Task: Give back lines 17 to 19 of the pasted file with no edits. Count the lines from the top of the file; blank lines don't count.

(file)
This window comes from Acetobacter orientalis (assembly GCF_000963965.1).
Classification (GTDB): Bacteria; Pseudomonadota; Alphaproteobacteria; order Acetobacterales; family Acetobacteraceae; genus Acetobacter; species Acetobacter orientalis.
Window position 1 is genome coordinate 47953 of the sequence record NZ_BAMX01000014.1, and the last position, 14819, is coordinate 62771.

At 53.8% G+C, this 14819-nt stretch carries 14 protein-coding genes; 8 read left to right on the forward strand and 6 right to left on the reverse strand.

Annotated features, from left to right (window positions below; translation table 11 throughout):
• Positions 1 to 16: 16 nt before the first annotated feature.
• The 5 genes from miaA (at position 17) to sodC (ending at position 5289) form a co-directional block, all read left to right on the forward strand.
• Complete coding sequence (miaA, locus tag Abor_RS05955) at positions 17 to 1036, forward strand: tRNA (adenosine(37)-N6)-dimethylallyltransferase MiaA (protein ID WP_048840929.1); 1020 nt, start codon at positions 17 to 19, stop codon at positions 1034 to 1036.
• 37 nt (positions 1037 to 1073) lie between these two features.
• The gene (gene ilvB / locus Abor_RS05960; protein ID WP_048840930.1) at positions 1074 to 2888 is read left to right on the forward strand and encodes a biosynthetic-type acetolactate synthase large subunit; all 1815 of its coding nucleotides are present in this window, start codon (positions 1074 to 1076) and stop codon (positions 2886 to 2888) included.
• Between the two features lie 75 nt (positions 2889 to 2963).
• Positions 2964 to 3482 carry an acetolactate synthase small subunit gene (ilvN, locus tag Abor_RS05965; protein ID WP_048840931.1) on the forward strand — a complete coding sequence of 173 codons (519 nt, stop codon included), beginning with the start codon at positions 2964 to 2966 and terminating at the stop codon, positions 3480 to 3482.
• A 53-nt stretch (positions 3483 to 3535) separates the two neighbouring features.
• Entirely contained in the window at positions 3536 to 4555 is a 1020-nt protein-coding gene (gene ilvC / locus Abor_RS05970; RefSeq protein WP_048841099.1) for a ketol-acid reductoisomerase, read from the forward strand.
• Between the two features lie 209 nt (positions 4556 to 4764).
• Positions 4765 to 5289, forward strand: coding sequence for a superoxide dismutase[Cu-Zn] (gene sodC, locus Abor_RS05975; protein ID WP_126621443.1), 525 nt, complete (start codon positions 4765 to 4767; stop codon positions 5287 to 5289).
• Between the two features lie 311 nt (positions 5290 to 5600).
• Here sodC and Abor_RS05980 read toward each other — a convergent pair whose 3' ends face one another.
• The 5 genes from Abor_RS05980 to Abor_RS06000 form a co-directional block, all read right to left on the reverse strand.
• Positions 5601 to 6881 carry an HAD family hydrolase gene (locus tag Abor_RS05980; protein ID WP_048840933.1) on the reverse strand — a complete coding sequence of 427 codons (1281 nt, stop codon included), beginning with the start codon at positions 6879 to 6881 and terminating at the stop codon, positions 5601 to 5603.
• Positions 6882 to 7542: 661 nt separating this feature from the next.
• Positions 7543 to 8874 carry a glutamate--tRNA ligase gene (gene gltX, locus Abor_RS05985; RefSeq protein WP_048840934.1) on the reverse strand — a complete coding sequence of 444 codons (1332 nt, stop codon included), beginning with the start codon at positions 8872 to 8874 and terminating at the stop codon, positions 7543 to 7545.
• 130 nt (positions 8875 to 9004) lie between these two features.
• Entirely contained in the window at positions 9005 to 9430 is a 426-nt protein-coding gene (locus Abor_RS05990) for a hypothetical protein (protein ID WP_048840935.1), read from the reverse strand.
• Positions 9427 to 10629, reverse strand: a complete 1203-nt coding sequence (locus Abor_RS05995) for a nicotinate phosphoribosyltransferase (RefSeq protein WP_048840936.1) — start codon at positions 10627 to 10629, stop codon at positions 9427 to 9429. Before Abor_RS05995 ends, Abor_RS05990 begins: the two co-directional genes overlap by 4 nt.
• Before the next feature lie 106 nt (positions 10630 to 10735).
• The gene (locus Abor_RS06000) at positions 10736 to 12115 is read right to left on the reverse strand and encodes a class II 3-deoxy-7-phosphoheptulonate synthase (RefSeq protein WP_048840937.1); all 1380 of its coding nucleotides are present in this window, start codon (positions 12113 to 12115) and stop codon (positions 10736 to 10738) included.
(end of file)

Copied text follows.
• Between the two features lie 311 nt (positions 5290 to 5600).
• Here sodC and Abor_RS05980 read toward each other — a convergent pair whose 3' ends face one another.
• The 5 genes from Abor_RS05980 to Abor_RS06000 form a co-directional block, all read right to left on the reverse strand.